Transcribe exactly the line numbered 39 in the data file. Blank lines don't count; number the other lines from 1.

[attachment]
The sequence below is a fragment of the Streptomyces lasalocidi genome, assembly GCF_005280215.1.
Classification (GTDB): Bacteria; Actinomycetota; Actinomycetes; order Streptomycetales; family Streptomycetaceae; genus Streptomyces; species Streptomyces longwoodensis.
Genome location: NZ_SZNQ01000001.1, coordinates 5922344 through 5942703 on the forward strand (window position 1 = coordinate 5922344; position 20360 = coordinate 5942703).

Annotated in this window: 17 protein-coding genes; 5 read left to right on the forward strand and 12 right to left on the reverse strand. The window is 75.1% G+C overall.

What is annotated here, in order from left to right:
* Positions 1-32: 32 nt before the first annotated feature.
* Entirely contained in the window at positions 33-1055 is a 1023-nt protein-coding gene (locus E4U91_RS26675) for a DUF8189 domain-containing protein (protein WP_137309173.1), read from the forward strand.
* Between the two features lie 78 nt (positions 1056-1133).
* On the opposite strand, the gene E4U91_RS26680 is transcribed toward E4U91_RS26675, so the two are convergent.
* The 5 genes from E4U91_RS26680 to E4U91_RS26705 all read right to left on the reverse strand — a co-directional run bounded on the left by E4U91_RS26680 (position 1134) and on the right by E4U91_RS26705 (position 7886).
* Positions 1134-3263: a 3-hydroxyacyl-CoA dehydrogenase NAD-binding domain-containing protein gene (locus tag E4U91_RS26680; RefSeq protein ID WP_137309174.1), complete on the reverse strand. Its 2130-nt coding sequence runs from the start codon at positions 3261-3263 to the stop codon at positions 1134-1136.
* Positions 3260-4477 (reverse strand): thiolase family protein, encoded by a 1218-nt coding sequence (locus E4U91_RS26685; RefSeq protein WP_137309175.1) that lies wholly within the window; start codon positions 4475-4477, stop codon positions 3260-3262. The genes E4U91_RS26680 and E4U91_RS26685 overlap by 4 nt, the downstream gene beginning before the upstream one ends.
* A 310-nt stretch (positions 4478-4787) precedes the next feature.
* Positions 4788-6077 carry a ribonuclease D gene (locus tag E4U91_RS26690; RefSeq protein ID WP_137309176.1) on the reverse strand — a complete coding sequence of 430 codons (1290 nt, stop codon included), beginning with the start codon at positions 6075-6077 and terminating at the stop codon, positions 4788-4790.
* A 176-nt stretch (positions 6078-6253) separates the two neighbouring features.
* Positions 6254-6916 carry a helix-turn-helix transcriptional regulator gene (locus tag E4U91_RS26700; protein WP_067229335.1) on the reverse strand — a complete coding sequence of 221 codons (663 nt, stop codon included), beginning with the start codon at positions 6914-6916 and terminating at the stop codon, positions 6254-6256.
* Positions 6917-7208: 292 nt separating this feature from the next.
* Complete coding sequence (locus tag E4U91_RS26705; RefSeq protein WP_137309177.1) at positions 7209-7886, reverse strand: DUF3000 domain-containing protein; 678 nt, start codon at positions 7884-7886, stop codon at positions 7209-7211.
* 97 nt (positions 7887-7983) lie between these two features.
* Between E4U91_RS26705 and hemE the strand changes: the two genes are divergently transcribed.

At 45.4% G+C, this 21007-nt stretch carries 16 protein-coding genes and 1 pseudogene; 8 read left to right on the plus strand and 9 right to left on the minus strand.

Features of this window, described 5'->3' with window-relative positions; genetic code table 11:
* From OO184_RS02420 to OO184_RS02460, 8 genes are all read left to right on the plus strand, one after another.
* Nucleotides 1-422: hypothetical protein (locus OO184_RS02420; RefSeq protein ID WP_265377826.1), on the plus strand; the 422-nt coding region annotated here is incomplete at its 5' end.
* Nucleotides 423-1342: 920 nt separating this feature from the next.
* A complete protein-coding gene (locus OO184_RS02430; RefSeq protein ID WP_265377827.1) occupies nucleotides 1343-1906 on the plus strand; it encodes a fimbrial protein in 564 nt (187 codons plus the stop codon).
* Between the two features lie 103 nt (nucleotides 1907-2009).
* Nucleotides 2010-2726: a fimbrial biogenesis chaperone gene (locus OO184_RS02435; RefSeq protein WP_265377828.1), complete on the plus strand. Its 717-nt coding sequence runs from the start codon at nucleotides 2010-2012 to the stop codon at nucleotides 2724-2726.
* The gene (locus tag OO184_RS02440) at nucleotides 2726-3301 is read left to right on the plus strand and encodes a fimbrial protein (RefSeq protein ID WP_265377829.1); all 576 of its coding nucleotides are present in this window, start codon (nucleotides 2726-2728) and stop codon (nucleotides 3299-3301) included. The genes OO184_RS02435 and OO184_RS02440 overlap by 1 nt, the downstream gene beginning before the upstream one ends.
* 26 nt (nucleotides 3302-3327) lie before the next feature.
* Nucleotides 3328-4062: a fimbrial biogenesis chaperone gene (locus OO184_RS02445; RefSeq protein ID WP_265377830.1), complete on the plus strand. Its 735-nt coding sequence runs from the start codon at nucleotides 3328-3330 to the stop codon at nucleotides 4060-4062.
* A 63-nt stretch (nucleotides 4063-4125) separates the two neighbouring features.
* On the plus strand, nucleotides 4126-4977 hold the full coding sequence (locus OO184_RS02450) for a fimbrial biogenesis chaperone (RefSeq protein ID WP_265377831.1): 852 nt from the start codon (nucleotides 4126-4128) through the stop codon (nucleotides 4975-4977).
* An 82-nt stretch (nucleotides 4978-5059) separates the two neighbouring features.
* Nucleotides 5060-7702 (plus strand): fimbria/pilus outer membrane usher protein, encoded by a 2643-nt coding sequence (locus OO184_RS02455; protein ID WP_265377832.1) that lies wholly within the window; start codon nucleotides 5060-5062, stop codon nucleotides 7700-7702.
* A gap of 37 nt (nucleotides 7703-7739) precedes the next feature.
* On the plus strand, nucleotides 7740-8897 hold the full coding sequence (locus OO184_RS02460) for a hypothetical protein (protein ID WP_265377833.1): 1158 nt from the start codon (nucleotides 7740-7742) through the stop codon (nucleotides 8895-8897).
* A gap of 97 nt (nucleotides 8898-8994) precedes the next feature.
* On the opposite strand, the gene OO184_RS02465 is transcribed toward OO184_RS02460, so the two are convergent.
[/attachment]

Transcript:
* On the opposite strand, the gene OO184_RS02465 is transcribed toward OO184_RS02460, so the two are convergent.